So far, the lower courts have sided with Ms. Willis. Let’s hope the highest court in the state does, too. People should never be denied their constitutional rights simply because they are sick.
This article by Rob Kampia was recently in Huffington Post:
A few years ago, when the Marijuana Policy Project was lobbying the Minnesota legislature to pass a modest medical marijuana bill, the state prosecutors association led the opposition. Rank-and-file police from the Twin Cities left their beats to fill up committee hearing rooms — in uniform, with handguns strapped to their waists — in an attempt to intimidate the state legislators on the committees.
And law enforcement lied, lied, lied, so much so that we started distributing daily “Law Enforcement Lie of the Day” videos to all state legislators and political reporters in the state. We also slammed the leading local prosecutor’s office with phone calls from angry constituents; he privately threatened to arrest us for “obstructing justice.” I almost wish he had arrested us so that he would have had to explain why trying to help sick people interferes with justice, but he didn’t.
For a couple years, it was all-out warfare, but we finally passed a medical marijuana bill through the legislature in May 2009, only to see Gov. Tim Pawlenty (R) veto the bill, saying he preferred to “stand with law enforcement.”
State prosecutors, police, sheriffs, and attorneys general — not to mention federal DEA and FBI agents — are almost universally opposed to marijuana policy reform measures in every state, to the point where they actually spend time and taxpayer money campaigning and lobbying against us. Why?
1. IGNORANCE: For the most part, rank-and-file cops aren’t trained scientists or policy experts. They don’t spend much time reading medical studies or public policy analyses, and they generally don’t have much knowledge about the issue beyond how it directly affects their jobs. When presented with such information, they tend to listen to the people they encounter most in their work. Unfortunately, those people are almost always government officials or those with a vested interest in keeping marijuana illegal, such as drug treatment specialists. Since this information comes from “trusted sources,’ it’s usually accepted as fact, and differing viewpoints are therefore ignored.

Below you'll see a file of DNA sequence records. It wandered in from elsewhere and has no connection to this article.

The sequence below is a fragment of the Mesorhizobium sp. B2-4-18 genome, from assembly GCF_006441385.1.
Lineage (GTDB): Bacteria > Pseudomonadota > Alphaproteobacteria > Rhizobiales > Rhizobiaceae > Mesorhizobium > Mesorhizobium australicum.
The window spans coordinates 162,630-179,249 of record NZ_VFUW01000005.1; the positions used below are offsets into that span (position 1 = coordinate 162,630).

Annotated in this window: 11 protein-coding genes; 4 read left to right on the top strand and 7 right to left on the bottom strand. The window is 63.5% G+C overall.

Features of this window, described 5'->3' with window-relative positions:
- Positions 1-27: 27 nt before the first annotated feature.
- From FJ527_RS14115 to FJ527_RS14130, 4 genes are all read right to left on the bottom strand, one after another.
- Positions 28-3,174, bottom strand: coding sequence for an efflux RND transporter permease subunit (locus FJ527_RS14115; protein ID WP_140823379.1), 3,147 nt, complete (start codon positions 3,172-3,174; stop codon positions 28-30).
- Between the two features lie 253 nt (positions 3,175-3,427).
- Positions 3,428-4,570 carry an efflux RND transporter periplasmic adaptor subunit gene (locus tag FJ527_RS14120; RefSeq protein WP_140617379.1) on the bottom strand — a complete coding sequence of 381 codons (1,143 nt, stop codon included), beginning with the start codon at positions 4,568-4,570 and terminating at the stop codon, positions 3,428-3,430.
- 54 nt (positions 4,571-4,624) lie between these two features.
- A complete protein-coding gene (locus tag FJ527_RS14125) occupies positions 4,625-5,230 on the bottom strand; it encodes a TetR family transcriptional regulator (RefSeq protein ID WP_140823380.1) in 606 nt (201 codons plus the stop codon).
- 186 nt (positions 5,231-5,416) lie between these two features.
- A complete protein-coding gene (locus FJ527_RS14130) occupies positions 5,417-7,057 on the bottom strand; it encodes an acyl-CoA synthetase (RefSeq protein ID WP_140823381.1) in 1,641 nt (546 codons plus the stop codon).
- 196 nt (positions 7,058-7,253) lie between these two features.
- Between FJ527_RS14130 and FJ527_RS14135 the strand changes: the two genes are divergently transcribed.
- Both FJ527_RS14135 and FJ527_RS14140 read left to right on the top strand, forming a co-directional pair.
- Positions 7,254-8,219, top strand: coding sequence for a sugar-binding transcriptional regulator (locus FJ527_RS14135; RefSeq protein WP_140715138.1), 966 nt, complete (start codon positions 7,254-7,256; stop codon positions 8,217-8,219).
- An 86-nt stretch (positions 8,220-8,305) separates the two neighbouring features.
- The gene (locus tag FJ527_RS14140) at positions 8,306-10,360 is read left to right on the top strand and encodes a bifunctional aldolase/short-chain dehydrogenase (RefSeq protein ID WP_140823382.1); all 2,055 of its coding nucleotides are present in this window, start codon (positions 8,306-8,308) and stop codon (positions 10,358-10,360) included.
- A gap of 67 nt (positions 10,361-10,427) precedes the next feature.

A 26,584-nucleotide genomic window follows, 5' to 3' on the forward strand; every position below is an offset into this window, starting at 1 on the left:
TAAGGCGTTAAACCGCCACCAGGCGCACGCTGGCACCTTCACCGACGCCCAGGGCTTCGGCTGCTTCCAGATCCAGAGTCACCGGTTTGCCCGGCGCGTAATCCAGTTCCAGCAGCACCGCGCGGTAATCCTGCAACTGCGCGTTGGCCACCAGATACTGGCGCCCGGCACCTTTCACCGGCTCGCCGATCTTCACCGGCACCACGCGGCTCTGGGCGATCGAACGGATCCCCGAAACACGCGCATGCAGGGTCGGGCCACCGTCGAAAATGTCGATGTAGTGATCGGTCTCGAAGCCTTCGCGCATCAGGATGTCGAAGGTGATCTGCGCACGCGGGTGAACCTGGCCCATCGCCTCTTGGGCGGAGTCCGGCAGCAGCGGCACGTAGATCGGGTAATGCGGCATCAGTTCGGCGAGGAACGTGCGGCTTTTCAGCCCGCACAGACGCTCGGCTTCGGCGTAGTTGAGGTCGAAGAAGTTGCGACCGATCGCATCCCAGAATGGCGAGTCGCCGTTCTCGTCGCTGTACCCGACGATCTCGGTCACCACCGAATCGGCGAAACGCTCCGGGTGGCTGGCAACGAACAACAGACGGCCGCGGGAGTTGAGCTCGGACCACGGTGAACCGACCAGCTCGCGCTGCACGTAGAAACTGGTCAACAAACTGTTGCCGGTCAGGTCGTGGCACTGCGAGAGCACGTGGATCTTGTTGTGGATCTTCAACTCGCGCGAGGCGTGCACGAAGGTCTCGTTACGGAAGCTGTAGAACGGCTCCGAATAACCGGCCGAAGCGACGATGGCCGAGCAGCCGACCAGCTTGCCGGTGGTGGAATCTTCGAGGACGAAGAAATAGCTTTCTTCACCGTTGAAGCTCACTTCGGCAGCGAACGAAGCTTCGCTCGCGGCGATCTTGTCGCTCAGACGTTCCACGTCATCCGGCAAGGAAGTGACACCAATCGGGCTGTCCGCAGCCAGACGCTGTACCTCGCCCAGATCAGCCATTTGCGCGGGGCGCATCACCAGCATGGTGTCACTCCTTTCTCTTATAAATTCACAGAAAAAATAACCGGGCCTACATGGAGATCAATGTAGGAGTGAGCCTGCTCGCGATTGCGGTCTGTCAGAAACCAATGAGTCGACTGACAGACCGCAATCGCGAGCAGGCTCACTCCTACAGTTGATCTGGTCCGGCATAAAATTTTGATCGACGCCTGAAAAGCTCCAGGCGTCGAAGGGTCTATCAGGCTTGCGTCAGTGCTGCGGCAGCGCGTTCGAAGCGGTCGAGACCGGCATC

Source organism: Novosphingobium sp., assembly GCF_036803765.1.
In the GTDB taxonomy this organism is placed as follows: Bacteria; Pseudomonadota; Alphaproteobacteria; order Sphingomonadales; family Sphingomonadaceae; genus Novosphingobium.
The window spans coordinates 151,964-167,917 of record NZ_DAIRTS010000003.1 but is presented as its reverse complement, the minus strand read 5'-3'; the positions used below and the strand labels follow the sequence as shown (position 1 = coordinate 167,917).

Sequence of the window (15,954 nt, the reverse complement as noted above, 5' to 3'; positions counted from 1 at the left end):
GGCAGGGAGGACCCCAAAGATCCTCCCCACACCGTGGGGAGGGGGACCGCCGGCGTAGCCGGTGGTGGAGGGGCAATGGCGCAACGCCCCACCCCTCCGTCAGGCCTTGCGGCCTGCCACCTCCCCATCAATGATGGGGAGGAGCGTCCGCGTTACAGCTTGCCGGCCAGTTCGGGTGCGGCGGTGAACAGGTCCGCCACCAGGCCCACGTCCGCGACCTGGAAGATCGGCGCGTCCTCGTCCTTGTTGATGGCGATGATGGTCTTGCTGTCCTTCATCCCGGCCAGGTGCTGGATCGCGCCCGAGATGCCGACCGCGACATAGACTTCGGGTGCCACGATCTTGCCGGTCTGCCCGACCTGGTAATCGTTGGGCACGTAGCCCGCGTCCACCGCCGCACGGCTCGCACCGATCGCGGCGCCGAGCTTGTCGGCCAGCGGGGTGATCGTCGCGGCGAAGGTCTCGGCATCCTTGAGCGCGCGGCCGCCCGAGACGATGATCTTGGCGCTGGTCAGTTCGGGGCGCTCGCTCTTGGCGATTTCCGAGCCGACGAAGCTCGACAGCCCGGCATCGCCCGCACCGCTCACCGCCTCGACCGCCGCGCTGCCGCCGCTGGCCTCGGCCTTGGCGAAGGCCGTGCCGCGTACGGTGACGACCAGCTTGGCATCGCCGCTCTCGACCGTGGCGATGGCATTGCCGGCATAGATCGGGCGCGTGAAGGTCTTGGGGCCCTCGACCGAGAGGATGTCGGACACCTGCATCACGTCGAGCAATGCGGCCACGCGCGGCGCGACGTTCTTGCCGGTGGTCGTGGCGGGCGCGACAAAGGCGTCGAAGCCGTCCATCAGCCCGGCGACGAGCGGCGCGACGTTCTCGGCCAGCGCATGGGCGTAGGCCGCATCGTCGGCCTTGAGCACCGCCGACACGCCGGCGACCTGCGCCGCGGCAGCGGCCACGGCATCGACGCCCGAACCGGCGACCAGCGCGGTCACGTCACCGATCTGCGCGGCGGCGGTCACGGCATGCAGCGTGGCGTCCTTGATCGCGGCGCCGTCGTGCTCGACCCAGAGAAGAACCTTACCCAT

2. JOB SECURITY: Before MPP helped decriminalize marijuana possession in Massachusetts in November 2008, we learned that marijuana-possession arrests accounted for 6% of all arrests in that state each year. So, to some extent, law enforcement was opposing our ballot initiative because they were concerned that some of them might need to be laid off if there were fewer “criminals” to arrest and prosecute. As for me, I never thought that 6% of law enforcement would be laid off; more likely, we were freeing up law enforcement to go after real criminals. Which leads me to…
3. QUALITY OF LIFE: According to the FBI, 48 law-enforcement officers nationwide were feloniously killed in the line of duty in 2009, and none of these were killed by enforcing drug laws. It makes sense that going after murderers would be more dangerous than sniffing under college students’ doors. But policing exists to make society safer, and hunting down nonviolent marijuana users at the expense of thousands of unsolved assaults, rapes, and murders does nothing to accomplish this.
4. COGNITIVE DISSONANCE: It’s hard for any person to change his or her political opinion after years of believing that opinion. So you can imagine how it would be even harder to change your opinion on an issue after you’ve ruined the lives of hundreds or thousands of people by arresting them on that issue. In other words, once a cop arrests marijuana users, testifies against them in court, and moves up the political food chain because of all this, it’s almost impossible for that cop to then declare, “I was wrong.”
Thankfully, there’s an organization of principled law enforcement professionals who are neither ignorant, self-serving, nor mentally calcified. I’m talking about Law Enforcement Against Prohibition, an organization that deserves your wholehearted support.
And there is another ray of hope: When I talk to cops on the beat in the District of Columbia, where I live, I ask them, “What’s the worst crime you usually have to deal with?” They almost always answer, “Domestic violence.” I ask, “Is marijuana involved in that?” They laugh and say, “Never. It’s almost always alcohol.” So should marijuana be decriminalized, or maybe even legalized? “Probably, but the higher-ups would never go for that,” they say.
So there you have it: There are plenty of police officers who see the futility and unfairness of marijuana prohibition up close, but most law enforcement officials with real authority support marijuana prohibition. Why the discrepancy?
The most obvious explanation is that the higher-ups are (1) more likely to be appointed or hired by mayors and city councils, and (2) responsible for presenting departmental budgets to those politicians every year. So perhaps there’s a fifth reason why so many law enforcement officials are hostile…
5. FEAR OF OUT-OF-TOUCH POLITICIANS: Politicians are far behind the public when it comes to understanding the harms of marijuana prohibition. Whether politicians are afraid of being perceived as “soft on crime,” of sticking their necks out on what is still a fairly contentious issue, or of offending particular special interest groups, opposition remains high among elected representatives. Law enforcement officials looking for bigger budgets and better jobs will echo these politicians ad nauseum, providing them with political cover and legitimacy. And there we have a self-perpetuating cycle.
This is why it’s important to engage law enforcement on this issue at every opportunity. Whether it is the cop on your corner or the chief of police, opening the dialogue is vitally important.